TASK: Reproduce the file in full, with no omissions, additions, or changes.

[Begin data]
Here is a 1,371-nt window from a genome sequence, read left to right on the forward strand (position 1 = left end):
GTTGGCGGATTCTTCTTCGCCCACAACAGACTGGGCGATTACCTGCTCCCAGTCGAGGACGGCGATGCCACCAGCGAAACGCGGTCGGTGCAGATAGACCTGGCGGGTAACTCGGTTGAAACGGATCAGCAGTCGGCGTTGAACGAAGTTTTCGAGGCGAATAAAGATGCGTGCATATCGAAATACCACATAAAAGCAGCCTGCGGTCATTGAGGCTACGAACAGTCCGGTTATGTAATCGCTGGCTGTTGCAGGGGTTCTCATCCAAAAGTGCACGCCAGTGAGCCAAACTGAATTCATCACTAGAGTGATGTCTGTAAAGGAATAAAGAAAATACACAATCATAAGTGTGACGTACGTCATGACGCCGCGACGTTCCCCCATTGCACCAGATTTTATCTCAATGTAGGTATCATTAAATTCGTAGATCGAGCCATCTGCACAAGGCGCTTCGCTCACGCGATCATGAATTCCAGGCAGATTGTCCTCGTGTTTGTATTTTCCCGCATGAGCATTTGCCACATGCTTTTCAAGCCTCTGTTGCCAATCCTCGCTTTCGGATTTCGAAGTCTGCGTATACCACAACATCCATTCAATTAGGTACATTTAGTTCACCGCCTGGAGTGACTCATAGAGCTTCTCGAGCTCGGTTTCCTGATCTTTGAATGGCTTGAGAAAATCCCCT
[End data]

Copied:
Here is a 1,371-nt window from a genome sequence, read left to right on the forward strand (position 1 = left end):
GTTGGCGGATTCTTCTTCGCCCACAACAGACTGGGCGATTACCTGCTCCCAGTCGAGGACGGCGATGCCACCAGCGAAACGCGGTCGGTGCAGATAGACCTGGCGGGTAACTCGGTTGAAACGGATCAGCAGTCGGCGTTGAACGAAGTTTTCGAGGCGAATAAAGATGCGTGCATATCGAAATACCACATAAAAGCAGCCTGCGGTCATTGAGGCTACGAACAGTCCGGTTATGTAATCGCTGGCTGTTGCAGGGGTTCTCATCCAAAAGTGCACGCCAGTGAGCCAAACTGAATTCATCACTAGAGTGATGTCTGTAAAGGAATAAAGAAAATACACAATCATAAGTGTGACGTACGTCATGACGCCGCGACGTTCCCCCATTGCACCAGATTTTATCTCAATGTAGGTATCATTAAATTCGTAGATCGAGCCATCTGCACAAGGCGCTTCGCTCACGCGATCATGAATTCCAGGCAGATTGTCCTCGTGTTTGTATTTTCCCGCATGAGCATTTGCCACATGCTTTTCAAGCCTCTGTTGCCAATCCTCGCTTTCGGATTTCGAAGTCTGCGTATACCACAACATCCATTCAATTAGGTACATTTAGTTCACCGCCTGGAGTGACTCATAGAGCTTCTCGAGCTCGGTTTCCTGATCTTTGAATGGCTTGAGAAAATCCCCT